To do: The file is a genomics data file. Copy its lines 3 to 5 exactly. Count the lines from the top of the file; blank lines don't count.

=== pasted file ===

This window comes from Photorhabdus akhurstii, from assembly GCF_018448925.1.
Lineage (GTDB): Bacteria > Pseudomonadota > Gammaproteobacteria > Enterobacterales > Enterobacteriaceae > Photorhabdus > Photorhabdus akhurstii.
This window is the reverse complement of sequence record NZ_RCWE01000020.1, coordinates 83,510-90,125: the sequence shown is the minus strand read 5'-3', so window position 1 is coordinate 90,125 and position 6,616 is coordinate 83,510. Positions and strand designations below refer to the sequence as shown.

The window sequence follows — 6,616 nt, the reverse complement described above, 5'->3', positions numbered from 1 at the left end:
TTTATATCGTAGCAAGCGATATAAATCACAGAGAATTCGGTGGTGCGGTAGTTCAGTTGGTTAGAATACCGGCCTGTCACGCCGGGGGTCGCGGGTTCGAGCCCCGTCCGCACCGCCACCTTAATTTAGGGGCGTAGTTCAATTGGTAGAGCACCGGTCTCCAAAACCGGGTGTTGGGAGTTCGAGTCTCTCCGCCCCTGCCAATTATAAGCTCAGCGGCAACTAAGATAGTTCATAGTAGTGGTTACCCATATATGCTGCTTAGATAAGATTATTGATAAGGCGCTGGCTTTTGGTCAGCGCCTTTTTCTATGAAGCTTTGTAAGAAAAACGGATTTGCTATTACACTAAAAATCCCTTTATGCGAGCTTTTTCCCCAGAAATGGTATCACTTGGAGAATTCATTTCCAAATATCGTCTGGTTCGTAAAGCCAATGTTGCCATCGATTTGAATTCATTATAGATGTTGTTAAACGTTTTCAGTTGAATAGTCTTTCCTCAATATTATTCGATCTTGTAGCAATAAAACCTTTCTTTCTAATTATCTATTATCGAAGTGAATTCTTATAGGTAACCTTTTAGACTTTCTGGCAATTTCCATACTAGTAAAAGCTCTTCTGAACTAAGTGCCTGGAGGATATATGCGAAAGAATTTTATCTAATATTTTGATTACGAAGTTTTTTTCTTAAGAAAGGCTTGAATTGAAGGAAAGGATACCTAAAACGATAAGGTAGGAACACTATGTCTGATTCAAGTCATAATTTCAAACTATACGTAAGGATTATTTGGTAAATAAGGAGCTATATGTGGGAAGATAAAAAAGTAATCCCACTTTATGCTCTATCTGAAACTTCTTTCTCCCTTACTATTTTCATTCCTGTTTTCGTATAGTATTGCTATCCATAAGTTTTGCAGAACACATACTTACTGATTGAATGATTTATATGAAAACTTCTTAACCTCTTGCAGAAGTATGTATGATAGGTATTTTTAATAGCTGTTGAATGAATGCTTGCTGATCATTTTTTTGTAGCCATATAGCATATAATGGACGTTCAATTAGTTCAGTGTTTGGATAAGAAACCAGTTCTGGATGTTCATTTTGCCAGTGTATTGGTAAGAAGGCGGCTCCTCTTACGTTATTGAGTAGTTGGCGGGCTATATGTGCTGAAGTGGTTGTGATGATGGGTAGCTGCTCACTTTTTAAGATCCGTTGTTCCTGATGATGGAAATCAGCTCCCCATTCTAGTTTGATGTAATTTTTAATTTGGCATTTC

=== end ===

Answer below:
This window is the reverse complement of sequence record NZ_RCWE01000020.1, coordinates 83,510-90,125: the sequence shown is the minus strand read 5'-3', so window position 1 is coordinate 90,125 and position 6,616 is coordinate 83,510. Positions and strand designations below refer to the sequence as shown.

The window sequence follows — 6,616 nt, the reverse complement described above, 5'->3', positions numbered from 1 at the left end:
TTTATATCGTAGCAAGCGATATAAATCACAGAGAATTCGGTGGTGCGGTAGTTCAGTTGGTTAGAATACCGGCCTGTCACGCCGGGGGTCGCGGGTTCGAGCCCCGTCCGCACCGCCACCTTAATTTAGGGGCGTAGTTCAATTGGTAGAGCACCGGTCTCCAAAACCGGGTGTTGGGAGTTCGAGTCTCTCCGCCCCTGCCAATTATAAGCTCAGCGGCAACTAAGATAGTTCATAGTAGTGGTTACCCATATATGCTGCTTAGATAAGATTATTGATAAGGCGCTGGCTTTTGGTCAGCGCCTTTTTCTATGAAGCTTTGTAAGAAAAACGGATTTGCTATTACACTAAAAATCCCTTTATGCGAGCTTTTTCCCCAGAAATGGTATCACTTGGAGAATTCATTTCCAAATATCGTCTGGTTCGTAAAGCCAATGTTGCCATCGATTTGAATTCATTATAGATGTTGTTAAACGTTTTCAGTTGAATAGTCTTTCCTCAATATTATTCGATCTTGTAGCAATAAAACCTTTCTTTCTAATTATCTATTATCGAAGTGAATTCTTATAGGTAACCTTTTAGACTTTCTGGCAATTTCCATACTAGTAAAAGCTCTTCTGAACTAAGTGCCTGGAGGATATATGCGAAAGAATTTTATCTAATATTTTGATTACGAAGTTTTTTTCTTAAGAAAGGCTTGAATTGAAGGAAAGGATACCTAAAACGATAAGGTAGGAACACTATGTCTGATTCAAGTCATAATTTCAAACTATACGTAAGGATTATTTGGTAAATAAGGAGCTATATGTGGGAAGATAAAAAAGTAATCCCACTTTATGCTCTATCTGAAACTTCTTTCTCCCTTACTATTTTCATTCCTGTTTTCGTATAGTATTGCTATCCATAAGTTTTGCAGAACACATACTTACTGATTGAATGATTTATATGAAAACTTCTTAACCTCTTGCAGAAGTATGTATGATAGGTATTTTTAATAGCTGTTGAATGAATGCTTGCTGATCATTTTTTTGTAGCCATATAGCATATAATGGACGTTCAATTAGTTCAGTGTTTGGATAAGAAACCAGTTCTGGATGTTCATTTTGCCAGTGTATTGGTAAGAAGGCGGCTCCTCTTACGTTATTGAGTAGTTGGCGGGCTATATGTGCTGAAGTGGTTGTGATGATGGGTAGCTGCTCACTTTTTAAGATCCGTTGTTCCTGATGATGGAAATCAGCTCCCCATTCTAGTTTGATGTAATTTTTAATTTGGCATTTC